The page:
Recovered memories gradually constructed out of fragments of
images recovered over a long period of therapy involving suggestive
techniques, like hypnosis, guided imagery, interpretation of dreams,
interpretation of body memories, etc.
Triggered memories which appear almost instantaneously as a
result of a prompt of some type -- often seeing a picture of the
perpetrator, visiting the scene of abuse, etc.
The report uses the terms "survivors of childhood abuse" or "survivors"
to refer to individuals who believe that they have experienced childhood abuse.
This wording includes those who actually were abused, and those who were not
abused but who have recovered false memories of abuse. To call a person a
survivor who was never abused seems inappropriate.
The inquiry received submissions:
24 from individuals who believe they have recovered memories of CSA
1 from a child abuse agency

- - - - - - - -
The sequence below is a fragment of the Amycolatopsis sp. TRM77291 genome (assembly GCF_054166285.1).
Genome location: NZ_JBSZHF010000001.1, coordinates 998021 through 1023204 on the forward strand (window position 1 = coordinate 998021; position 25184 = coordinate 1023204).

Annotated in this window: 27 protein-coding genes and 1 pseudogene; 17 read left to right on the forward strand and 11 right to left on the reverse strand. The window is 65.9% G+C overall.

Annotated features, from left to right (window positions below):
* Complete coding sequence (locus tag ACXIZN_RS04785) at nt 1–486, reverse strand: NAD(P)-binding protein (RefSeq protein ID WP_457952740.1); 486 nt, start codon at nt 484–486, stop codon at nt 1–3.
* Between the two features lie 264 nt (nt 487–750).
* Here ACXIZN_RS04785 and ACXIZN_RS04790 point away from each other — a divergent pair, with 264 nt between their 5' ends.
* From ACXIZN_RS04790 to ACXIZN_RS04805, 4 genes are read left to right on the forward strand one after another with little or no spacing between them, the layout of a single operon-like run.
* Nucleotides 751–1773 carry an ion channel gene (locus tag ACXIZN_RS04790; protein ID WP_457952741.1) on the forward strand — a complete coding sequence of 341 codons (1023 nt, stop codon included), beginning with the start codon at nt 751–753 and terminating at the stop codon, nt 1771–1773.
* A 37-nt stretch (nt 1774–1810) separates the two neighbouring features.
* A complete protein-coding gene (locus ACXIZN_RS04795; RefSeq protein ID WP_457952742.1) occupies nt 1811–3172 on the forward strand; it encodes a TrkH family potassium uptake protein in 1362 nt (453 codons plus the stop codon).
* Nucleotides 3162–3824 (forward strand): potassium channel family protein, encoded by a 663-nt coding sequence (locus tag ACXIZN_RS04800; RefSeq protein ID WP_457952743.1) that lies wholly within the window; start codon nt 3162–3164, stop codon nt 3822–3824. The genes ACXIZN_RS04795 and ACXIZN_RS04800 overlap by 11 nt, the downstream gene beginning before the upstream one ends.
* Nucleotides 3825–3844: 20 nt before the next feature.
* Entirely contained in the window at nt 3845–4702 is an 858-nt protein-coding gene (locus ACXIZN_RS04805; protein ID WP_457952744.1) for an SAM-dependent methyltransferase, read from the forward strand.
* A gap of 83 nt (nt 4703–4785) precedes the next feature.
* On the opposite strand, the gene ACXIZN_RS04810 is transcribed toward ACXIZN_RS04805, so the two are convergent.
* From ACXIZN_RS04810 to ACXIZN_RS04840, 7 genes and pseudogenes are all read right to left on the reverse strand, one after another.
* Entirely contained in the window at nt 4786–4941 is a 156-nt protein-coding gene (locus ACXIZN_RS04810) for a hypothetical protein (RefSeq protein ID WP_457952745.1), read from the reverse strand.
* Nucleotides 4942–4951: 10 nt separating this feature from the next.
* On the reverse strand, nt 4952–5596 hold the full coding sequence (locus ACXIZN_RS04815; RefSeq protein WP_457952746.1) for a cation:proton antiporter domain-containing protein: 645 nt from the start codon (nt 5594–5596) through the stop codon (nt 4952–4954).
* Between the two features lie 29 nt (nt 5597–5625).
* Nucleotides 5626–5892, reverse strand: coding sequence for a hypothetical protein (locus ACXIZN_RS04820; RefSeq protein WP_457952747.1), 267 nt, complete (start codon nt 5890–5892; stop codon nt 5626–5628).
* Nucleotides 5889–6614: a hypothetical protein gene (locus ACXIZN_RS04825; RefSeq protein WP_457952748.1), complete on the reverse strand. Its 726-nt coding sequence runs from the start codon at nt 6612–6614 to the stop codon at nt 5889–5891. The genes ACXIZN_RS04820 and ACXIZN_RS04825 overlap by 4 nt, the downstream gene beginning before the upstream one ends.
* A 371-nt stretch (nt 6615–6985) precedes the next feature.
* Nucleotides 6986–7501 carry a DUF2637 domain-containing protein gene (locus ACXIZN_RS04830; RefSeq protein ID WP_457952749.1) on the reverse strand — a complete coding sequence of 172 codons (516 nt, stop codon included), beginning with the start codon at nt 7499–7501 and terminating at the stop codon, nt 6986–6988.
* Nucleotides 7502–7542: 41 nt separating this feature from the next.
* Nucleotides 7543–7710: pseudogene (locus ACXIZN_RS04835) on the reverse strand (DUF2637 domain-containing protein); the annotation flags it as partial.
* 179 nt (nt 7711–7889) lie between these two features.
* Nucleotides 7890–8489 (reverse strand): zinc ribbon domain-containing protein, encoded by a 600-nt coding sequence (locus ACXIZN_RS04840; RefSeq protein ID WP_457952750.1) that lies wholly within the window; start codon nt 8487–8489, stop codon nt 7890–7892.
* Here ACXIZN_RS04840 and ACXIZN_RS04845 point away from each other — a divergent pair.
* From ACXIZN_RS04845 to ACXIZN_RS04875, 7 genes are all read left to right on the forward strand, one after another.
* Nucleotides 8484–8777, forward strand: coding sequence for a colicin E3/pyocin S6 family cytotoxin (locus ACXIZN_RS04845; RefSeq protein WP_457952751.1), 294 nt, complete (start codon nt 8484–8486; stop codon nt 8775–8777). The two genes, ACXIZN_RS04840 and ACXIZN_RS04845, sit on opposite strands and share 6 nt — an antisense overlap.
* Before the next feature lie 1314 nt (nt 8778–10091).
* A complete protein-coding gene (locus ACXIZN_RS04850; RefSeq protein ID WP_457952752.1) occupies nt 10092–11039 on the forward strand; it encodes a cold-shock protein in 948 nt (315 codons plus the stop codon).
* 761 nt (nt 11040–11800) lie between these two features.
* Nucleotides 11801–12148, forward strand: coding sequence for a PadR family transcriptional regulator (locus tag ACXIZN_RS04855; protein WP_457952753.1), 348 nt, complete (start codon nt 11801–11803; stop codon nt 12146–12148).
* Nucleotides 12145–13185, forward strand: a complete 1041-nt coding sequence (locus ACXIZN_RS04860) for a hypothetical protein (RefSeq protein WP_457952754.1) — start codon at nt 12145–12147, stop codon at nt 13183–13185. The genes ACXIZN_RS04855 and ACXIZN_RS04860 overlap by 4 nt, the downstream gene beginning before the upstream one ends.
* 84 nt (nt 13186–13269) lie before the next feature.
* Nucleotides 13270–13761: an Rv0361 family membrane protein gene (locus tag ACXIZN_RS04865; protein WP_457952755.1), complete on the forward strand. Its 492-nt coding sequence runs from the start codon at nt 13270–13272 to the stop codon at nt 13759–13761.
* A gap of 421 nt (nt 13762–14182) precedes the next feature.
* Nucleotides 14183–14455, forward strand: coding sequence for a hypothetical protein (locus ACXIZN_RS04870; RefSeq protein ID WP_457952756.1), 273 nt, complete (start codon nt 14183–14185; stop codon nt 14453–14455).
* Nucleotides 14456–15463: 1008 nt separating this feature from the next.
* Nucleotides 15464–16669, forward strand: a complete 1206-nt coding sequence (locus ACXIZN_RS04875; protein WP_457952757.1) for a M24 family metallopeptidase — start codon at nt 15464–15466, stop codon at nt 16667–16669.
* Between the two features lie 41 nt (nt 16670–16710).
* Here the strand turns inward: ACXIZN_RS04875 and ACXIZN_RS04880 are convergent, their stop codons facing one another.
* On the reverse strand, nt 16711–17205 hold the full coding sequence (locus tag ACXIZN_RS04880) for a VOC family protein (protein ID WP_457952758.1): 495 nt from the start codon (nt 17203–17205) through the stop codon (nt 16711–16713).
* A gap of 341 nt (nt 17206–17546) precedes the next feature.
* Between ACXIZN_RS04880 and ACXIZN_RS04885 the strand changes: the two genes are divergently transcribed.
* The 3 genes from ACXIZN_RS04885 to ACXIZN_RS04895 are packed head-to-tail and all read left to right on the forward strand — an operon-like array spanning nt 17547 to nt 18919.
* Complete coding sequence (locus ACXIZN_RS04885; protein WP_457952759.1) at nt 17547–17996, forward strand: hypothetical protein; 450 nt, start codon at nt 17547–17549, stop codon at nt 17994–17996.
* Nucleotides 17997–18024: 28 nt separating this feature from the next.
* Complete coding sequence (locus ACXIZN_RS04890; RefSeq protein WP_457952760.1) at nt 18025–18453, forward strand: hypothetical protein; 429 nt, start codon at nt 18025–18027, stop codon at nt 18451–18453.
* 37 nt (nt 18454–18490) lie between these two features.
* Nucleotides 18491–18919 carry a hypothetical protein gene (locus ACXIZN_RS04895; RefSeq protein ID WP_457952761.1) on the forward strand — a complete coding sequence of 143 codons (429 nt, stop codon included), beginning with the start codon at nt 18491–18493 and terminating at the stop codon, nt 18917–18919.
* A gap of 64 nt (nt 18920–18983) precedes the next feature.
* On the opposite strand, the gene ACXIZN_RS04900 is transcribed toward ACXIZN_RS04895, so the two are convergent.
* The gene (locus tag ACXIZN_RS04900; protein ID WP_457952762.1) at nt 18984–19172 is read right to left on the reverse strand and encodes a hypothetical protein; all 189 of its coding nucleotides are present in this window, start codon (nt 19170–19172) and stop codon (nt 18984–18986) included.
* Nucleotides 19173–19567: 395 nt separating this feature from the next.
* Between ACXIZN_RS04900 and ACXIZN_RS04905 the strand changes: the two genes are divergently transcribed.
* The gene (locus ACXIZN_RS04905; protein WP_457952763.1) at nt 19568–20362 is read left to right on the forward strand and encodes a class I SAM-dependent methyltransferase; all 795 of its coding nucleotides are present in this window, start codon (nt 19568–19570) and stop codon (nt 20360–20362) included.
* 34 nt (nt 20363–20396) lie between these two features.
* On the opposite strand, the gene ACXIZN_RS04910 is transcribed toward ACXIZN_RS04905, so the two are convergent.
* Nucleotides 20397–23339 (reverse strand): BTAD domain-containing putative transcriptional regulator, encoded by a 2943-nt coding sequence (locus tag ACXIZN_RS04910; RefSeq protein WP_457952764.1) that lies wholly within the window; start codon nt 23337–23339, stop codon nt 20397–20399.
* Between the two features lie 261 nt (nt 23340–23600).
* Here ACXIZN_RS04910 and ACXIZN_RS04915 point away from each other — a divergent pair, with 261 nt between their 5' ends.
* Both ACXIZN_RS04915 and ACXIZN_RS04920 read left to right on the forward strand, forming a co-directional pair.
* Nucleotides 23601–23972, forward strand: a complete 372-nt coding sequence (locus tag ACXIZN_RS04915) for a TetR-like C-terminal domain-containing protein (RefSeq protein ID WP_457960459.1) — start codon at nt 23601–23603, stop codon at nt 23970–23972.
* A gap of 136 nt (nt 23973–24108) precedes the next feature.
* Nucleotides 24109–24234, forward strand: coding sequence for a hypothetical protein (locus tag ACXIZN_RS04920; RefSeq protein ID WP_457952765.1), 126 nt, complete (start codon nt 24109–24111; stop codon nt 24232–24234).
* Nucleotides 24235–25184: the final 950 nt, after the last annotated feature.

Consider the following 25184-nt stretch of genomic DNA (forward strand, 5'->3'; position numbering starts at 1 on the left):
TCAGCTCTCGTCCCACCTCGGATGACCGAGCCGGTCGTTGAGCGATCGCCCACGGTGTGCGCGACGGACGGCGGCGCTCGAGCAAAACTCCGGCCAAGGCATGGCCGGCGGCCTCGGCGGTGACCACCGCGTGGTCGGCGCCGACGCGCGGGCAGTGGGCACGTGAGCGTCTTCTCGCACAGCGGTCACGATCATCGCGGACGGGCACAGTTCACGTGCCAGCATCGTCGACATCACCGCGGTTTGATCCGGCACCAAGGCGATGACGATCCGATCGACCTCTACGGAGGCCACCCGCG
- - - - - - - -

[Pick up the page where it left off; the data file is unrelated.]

39 from individuals who believe that they were falsely accused of CSA by
an accuser who underwent RMT
6 from false memory support groups
26 from mental health professionals
16 from professional mental health associations
Some of the inquiry's findings are troubling:
They concluded that there "is profound disagreement amongst
experts regarding whether recovered memories are true or false."
However, they do not mention that the only way to be reasonably certain
that a memory is of a real event is to find corroborative evidence that
the abuse in fact occurred. Also, they do not mention that present-day
therapists generally consider most memories developed during RMT to be
They report that patients often recover memories before entering
therapy. That is probably true for triggered memories. However,
recovered memories -- which appear to be the main cause of invalid
accusations against parents -- generally occur as a result of a lengthy
involvement with RMT.
They report that the most common triggers for memory recovery happen
outside therapy. This is certainly true for triggered memories. But,
again, the problems with false memory, including the memories of
Satanic Ritual Abuse generally happen within
therapy. By lumping recovered with triggered memories, the inquiry has